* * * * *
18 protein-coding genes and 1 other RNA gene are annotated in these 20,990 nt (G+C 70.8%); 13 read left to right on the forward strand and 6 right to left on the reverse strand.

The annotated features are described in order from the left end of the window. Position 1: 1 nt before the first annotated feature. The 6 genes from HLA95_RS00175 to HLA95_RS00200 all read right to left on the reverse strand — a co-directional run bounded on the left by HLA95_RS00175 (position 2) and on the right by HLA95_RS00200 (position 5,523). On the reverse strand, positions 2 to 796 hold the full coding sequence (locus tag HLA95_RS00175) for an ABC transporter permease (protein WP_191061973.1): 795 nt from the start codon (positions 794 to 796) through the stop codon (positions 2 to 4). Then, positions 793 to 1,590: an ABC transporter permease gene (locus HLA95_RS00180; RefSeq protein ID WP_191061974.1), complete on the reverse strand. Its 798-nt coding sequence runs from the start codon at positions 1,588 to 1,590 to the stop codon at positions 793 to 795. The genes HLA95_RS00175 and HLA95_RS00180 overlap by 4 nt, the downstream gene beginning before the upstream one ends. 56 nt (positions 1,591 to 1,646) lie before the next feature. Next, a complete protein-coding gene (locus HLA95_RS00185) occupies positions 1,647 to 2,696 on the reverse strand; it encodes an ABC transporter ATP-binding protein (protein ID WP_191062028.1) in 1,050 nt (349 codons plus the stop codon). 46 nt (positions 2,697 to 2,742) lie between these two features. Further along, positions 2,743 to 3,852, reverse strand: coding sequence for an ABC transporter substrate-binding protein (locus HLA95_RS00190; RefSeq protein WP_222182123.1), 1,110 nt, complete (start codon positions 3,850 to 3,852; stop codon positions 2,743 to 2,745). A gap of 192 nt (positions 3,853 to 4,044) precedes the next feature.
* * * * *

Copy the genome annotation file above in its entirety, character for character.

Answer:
18 protein-coding genes and 1 other RNA gene are annotated in these 20,990 nt (G+C 70.8%); 13 read left to right on the forward strand and 6 right to left on the reverse strand.

The annotated features are described in order from the left end of the window. Position 1: 1 nt before the first annotated feature. The 6 genes from HLA95_RS00175 to HLA95_RS00200 all read right to left on the reverse strand — a co-directional run bounded on the left by HLA95_RS00175 (position 2) and on the right by HLA95_RS00200 (position 5,523). On the reverse strand, positions 2 to 796 hold the full coding sequence (locus tag HLA95_RS00175) for an ABC transporter permease (protein WP_191061973.1): 795 nt from the start codon (positions 794 to 796) through the stop codon (positions 2 to 4). Then, positions 793 to 1,590: an ABC transporter permease gene (locus HLA95_RS00180; RefSeq protein ID WP_191061974.1), complete on the reverse strand. Its 798-nt coding sequence runs from the start codon at positions 1,588 to 1,590 to the stop codon at positions 793 to 795. The genes HLA95_RS00175 and HLA95_RS00180 overlap by 4 nt, the downstream gene beginning before the upstream one ends. 56 nt (positions 1,591 to 1,646) lie before the next feature. Next, a complete protein-coding gene (locus HLA95_RS00185) occupies positions 1,647 to 2,696 on the reverse strand; it encodes an ABC transporter ATP-binding protein (protein ID WP_191062028.1) in 1,050 nt (349 codons plus the stop codon). 46 nt (positions 2,697 to 2,742) lie between these two features. Further along, positions 2,743 to 3,852, reverse strand: coding sequence for an ABC transporter substrate-binding protein (locus HLA95_RS00190; RefSeq protein WP_222182123.1), 1,110 nt, complete (start codon positions 3,850 to 3,852; stop codon positions 2,743 to 2,745). A gap of 192 nt (positions 3,853 to 4,044) precedes the next feature.